Summer surge in UK holidays to Halkidiki
Andy Cornish: October 2014
Brits are back in force on the Halkidiki peninsula this year with 32% recorded rise in tourist holiday visitors.
Halkidiki is back in business on the Greek holiday front this year with a huge surge in visitors, especially the independent holiday travellers from Britain.
Latest official figures report a massive 32% rise in UK tourists numbers in all areas of the Halkidiki peninsula from May to August 2014 compared to the same period last year.
Although not an island, the three fingered peninsula of Halkidiki with it's 500km of coastline has always been a popular haunt of visitors to the Greek Islands.
Although several major UK tour companies include Halkidiki in their brochures, it is the rise in independent travellers that has taken local tourism officials by surprise.
Of the 73,700 holiday arrivals notched up in the four-month holiday period the majority are more mature visitors making their own way to holiday resorts rather than travelling on a package tour.
A report from the Greek Tourist Authority ELSTAT said new trends are emerging in the British market where the cheap package holiday deal to Greece has been traditionally promoted.
The report says: "The modern visitor is not influenced by brands, not travelling with large groups and does not care about geographical boundaries. Instead, they organize own schedule and looking for something suitable regardless of the visibility of the destination or the accommodation on offer."
In response, Halkidiki tourism agencies are now to promote the attractiveness of independent holidays in the region as well as the traditional package tours, with visitors encouraged to use Thessaloniki as a base for exploring the cultural and leisure facilities on offer.
The Halkidiki region is characterised by the three long-fingered peninsulas of Kassandra, Sithonia and Athos. Noted for its long, sandy beaches and deep coves Kassandra, to the west, has seen the biggest rise in visitors in the many purpose-built beach resorts that have grown up along the coast.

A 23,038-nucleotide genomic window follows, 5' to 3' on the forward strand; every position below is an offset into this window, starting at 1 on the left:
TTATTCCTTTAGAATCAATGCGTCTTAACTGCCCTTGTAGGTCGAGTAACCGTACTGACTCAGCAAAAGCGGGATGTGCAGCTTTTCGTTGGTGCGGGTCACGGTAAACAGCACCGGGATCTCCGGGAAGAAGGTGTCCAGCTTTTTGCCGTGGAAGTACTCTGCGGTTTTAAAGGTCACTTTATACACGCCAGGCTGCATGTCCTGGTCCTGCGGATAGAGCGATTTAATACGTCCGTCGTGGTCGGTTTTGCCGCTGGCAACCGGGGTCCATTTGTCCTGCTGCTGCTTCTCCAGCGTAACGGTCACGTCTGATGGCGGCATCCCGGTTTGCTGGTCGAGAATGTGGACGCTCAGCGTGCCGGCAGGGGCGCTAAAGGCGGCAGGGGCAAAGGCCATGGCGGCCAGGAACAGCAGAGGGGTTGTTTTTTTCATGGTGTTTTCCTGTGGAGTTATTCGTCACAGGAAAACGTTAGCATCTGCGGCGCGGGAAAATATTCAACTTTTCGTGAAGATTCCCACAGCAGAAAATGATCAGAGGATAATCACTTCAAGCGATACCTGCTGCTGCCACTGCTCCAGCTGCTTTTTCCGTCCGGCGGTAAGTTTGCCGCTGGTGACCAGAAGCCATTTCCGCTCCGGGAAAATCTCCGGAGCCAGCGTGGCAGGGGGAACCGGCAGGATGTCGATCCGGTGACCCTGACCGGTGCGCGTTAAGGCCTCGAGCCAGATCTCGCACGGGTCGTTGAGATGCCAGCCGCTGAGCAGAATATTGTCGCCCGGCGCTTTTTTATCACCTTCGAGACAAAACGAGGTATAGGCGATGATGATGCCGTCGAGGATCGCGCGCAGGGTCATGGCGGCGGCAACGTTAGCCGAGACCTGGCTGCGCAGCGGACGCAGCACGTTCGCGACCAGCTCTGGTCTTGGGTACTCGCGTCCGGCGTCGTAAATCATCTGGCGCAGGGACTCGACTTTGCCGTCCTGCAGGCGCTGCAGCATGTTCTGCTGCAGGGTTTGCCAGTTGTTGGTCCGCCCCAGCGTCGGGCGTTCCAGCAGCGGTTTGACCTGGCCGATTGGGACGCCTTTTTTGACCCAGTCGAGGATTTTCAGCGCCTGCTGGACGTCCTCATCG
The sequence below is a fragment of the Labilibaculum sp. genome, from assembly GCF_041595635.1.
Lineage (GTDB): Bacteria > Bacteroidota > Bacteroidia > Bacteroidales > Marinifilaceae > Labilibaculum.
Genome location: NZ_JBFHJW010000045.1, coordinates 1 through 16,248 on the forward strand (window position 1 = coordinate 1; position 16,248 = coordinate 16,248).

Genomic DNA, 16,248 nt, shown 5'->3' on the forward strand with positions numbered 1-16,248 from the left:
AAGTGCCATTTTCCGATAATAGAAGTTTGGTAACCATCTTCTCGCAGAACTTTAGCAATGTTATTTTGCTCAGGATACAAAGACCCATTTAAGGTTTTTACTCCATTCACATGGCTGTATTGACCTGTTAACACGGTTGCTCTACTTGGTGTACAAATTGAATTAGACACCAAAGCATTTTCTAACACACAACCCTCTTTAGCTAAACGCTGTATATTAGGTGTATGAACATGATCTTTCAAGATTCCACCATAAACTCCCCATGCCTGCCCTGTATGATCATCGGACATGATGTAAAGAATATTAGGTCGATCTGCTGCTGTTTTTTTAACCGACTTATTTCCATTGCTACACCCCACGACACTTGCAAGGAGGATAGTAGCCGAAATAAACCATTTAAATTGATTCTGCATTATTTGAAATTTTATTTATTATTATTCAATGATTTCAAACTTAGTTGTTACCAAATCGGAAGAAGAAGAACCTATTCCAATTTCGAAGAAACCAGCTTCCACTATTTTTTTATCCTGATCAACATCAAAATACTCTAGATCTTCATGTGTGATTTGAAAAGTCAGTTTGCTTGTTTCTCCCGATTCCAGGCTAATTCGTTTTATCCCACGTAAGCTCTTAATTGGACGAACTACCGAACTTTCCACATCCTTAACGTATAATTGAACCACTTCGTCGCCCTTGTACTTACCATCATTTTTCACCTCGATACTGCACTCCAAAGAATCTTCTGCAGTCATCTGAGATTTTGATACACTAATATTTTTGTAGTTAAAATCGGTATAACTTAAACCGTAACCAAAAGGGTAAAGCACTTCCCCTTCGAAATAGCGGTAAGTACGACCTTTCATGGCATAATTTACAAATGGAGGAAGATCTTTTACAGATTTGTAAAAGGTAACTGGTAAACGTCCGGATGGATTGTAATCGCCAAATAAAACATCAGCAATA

The middle finger of Sithonia is more hilly than its neighbour and is popular with campers, although some of the region's most luxurious hotel resorts are also found here.
The third finger at Athos is almost wholly given over to a number of Christian Greek Orthodox monasteries, established since the 9th century, with tourists confined to the northern end of the peninsula.
Halkidiki's geography gives the province the longest single stretch of coastline in the whole of Greece at around 500km and much of it in the west sporting long sandy beaches and deep attractive bays
Many of the beach holiday resorts throughout the region are easy to reach thanks to an extensive and well maintained road system that links the airport and water port at Thessaloniki in the west to the more remote Athos region in the east.
But it's not just the independent sector that has seen a growth in Greek Island holidays this year. Package tour giant TUI, which is the company behind top brands such as Thomson and First Choice holidays, has seen a double digit rise in customers to Greece this year.
TUI has around 2,800 Greek hotels, apartments and villas on its books so it is one of the biggest players in the Greek holiday market. According to TUI Hellas, the total revenues of tour operator from the Greek holiday market reached €750 million in 2013.
Senior TUI executives have been meeting Greek tourism officials for talks on ways to extend the tourist season beyond the traditional summer break months from May to September, with Greece cashing in more readily on its history, culture and beautiful cities — attractions that are likely to hold more appeal to the growing 'mature' market.
It's a strategy echoed by Greek Minister of Tourism, Olga Kefalogianni, who has appealed for tourism leaders to do more to promote luxury and diversity in its drive to net more holiday visitors.
In a recent speech at a tourism conference she urged delegates to do more to promote a network of tourism product such as health tourism, thermal spas, and sports such as scuba diving, walking and rock climbing.
The conference discussed, among other things, improving the market in Greece for luxury hospitality, exploring ways to improve customer ratings, boost innovative technology and develop luxury hospitality on Greek Island cruises and the Greek hotels market.